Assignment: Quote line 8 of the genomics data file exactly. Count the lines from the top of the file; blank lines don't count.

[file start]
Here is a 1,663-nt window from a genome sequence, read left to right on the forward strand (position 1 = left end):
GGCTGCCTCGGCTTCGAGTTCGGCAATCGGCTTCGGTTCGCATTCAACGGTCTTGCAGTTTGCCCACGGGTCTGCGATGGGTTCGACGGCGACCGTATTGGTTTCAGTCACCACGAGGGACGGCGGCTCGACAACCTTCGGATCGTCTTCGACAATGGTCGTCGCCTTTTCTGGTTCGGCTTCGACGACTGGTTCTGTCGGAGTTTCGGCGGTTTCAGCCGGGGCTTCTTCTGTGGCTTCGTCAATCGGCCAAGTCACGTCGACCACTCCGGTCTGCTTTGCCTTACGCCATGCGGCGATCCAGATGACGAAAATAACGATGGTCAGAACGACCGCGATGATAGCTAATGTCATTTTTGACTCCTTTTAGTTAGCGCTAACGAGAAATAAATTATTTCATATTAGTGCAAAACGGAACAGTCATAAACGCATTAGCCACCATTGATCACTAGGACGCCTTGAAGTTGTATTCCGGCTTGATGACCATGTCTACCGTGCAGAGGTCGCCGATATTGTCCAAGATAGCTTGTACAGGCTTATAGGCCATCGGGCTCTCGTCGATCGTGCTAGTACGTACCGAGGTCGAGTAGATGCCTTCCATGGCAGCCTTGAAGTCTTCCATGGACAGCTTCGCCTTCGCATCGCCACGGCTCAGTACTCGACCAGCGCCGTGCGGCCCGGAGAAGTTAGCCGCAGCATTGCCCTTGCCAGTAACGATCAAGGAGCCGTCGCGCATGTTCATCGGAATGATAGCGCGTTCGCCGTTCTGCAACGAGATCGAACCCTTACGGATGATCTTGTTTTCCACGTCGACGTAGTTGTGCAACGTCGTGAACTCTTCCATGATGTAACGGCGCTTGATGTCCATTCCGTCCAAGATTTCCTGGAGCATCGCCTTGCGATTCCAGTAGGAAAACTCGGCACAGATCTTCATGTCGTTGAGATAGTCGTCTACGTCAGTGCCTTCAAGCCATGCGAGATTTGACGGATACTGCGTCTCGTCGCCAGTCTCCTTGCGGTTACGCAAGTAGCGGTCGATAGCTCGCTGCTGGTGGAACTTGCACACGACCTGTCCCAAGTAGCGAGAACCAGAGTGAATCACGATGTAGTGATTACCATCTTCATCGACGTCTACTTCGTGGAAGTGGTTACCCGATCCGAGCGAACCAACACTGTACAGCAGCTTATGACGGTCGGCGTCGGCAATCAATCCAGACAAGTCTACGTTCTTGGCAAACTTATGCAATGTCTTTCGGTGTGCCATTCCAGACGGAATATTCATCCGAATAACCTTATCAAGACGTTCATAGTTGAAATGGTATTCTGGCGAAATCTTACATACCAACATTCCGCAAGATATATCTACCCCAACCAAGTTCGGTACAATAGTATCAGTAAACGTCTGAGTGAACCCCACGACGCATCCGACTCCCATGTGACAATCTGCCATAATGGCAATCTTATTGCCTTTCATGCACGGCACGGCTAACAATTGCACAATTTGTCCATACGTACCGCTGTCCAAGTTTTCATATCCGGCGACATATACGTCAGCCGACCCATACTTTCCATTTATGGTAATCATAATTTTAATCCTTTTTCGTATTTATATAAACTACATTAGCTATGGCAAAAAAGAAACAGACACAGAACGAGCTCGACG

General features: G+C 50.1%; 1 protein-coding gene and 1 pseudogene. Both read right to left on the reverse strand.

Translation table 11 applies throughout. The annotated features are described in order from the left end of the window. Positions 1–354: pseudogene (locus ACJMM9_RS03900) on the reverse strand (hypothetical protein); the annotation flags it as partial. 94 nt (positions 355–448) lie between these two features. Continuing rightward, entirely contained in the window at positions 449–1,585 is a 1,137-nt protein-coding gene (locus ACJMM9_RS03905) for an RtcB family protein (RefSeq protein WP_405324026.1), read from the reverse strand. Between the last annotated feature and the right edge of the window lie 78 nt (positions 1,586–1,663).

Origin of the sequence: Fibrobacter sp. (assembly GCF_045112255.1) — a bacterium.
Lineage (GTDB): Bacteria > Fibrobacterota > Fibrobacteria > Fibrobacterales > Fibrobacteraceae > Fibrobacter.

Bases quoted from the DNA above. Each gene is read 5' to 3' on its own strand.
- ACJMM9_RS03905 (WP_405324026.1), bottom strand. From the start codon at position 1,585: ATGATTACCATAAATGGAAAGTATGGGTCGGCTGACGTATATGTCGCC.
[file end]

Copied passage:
- ACJMM9_RS03905 (WP_405324026.1), bottom strand. From the start codon at position 1,585: ATGATTACCATAAATGGAAAGTATGGGTCGGCTGACGTATATGTCGCC.